Exercise May Aid Digestive Ills in Obese Adults

DECEMBER 01, 2005
Susan Farley

The results of a study published in Clinical Gastroenterology and Hepatology assert that obese adults may be less likely to suffer from abdominal cramps, diarrhea, and other gastrointestinal problems when they exercise, as opposed to not exercising. While researchers were unable to make a clear correlation between exercise and digestive problems, they do believe that adverse symptoms can be alleviated through exercise. Similar studies have shown that overweight and obese people are more likely to suffer from digestive disorders such as irritable bowel syndrome (IBS), and it is not yet clear whether excess weight or diet/exercise habits are the cause. The study article demonstrates that the higher body mass index a person has, the greater likelihood there is of cramping, bloating, diarrhea, and constipation, theoretically brought on by eating and exercise habits. Exercise, the authors found, appeared to ease these digestive symptoms. These findings were based on data from 983 overweight people enrolled in a weight-loss study. IBS was prevalent in 13%, and another 20% reported trouble with abdominal pain, while bloating with diarrhea affected 25% of the participants. Among those people who reported exercising, however, there was a lower incidence of digestive problems. According to lead author Rona L. Levy, PhD, it is possible that exercise eases such symptoms through effects on the digestive system or, less directly, through psychosocial benefits—perhaps by helping people to put less focus on their symptoms. More research is needed, Dr. Levy added.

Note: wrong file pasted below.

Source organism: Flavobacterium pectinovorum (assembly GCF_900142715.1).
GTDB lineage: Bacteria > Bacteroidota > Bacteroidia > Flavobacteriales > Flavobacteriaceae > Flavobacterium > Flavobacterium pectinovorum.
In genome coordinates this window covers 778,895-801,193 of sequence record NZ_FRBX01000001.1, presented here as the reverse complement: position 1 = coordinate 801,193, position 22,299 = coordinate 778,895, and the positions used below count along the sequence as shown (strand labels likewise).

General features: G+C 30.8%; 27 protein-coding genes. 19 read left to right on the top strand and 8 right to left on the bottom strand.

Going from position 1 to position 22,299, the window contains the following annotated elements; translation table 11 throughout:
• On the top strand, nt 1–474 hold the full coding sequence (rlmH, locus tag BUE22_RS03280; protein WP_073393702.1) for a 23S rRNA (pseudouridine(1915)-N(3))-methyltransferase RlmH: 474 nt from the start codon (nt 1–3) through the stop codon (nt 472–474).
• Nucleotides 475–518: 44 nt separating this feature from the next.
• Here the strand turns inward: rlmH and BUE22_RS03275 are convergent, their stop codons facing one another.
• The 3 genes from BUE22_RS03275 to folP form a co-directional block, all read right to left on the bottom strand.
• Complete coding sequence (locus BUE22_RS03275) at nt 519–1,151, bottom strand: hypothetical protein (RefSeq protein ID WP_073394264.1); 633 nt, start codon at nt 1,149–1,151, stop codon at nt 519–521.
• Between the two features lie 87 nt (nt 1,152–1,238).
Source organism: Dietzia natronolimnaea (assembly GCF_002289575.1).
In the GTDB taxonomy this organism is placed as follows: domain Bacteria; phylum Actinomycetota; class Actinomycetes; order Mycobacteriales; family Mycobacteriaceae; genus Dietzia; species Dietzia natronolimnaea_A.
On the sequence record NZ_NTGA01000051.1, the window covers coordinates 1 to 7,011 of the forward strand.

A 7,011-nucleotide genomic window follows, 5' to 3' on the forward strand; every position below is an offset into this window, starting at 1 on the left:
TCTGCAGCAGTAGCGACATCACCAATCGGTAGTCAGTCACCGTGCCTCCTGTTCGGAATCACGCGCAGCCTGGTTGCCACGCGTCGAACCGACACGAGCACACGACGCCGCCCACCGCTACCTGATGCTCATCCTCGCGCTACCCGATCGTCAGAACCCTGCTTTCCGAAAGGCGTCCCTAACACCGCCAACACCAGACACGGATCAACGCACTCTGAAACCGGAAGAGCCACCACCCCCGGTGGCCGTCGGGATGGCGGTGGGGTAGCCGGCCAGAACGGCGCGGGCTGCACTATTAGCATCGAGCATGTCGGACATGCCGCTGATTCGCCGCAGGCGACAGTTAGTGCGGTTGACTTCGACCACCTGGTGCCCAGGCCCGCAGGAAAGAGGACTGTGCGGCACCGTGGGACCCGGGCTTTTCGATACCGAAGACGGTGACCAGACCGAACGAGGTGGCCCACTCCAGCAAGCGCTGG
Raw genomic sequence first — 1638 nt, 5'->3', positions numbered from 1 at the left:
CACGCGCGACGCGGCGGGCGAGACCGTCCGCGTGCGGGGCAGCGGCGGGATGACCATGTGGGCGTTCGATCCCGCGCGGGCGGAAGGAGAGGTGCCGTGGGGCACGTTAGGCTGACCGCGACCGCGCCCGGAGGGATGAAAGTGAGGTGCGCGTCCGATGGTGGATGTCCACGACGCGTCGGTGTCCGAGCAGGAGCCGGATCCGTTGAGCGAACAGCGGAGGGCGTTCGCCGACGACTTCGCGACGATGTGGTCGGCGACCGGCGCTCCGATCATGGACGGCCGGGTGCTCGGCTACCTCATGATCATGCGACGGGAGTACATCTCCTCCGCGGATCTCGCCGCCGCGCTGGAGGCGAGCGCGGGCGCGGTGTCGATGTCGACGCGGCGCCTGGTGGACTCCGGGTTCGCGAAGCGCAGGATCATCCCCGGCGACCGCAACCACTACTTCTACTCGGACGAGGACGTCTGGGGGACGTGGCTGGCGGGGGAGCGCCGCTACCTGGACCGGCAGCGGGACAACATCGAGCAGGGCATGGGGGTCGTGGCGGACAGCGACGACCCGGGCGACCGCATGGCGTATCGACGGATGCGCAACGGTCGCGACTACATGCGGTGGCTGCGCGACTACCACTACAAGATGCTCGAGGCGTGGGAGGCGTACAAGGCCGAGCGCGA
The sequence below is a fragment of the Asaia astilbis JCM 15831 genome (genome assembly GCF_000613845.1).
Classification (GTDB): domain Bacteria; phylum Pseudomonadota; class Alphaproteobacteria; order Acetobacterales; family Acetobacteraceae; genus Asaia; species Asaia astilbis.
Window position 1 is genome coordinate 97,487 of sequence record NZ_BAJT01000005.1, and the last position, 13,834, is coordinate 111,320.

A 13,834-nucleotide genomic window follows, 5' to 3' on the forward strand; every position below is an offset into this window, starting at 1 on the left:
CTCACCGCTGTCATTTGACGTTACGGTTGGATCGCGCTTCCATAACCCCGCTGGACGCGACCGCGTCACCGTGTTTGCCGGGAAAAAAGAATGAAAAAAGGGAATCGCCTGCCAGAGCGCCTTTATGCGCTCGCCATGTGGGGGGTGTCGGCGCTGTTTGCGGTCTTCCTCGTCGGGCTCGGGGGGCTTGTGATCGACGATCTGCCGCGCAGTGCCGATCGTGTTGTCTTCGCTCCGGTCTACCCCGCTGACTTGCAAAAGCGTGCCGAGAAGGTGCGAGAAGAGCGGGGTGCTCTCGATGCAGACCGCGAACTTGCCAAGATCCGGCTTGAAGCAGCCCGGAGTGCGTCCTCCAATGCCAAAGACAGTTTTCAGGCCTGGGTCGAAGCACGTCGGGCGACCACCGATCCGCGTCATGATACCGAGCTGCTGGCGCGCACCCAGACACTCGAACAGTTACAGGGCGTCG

Ms. Farley is a freelance medical writer based in Wakefield, RI.